Cut is the branch that might have grown full straight,

And burned is Apollo’s laurel-bough.

III

Henry Varcoe was stricken to the heart by the death of his friend, and yet he could not tear himself away from the scene of his loss. Some spirits are so constituted, and they suffer most acutely of all.

Alone he roamed the dreary and sodden woodlands, now thickly carpeted with fallen leaves, missing his dear companion at every step; alone at night in his solitary chamber wherever his eye rested he was reminded of Pagewood. On the mantel lay his favourite meerschaum; the few volumes which had accompanied his wanderings – Homer, Dante, Shakespeare, AEchylus, Schopenhauer’s “Parerga” – were ranged on a shelf hard by; and on a small in a corner of the room was deposited the treasured MS. whose progress had been interrupted by his death.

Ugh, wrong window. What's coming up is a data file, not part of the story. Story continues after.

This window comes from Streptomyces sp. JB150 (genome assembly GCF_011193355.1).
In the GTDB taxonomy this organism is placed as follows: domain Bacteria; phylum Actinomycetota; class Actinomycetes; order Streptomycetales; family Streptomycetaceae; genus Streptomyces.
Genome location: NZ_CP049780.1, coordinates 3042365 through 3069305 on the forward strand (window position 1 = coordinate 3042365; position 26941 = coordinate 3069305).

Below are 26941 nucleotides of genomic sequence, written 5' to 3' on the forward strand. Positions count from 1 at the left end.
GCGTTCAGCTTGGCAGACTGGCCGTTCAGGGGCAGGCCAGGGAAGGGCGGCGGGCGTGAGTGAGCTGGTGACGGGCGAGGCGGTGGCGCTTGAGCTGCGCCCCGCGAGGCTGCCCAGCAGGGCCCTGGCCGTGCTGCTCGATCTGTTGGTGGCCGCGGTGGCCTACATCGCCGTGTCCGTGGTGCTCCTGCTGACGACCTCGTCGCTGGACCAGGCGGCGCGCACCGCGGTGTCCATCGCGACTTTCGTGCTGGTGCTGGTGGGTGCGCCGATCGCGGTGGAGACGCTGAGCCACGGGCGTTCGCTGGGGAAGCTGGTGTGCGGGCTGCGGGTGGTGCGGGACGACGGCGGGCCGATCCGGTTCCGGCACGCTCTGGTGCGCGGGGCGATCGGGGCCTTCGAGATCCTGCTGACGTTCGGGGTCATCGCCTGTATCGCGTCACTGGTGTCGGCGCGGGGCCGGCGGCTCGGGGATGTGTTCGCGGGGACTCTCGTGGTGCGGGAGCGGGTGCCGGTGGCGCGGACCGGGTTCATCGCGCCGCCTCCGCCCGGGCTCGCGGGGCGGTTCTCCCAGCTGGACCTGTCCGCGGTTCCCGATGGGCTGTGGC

That chief d’oeuvre, Varcoe feared, would never see the light. His mental powers were in abeyance – under eclipse. More than once, when the burden of his lonely sorrow had seemed utterly insupportable, he had sat down and tried to write; if for no other purpose, at least to distract his thoughts; but his brain was torpid and barren, no ideas would come to him and the useless pen was quickly laid aside in despair.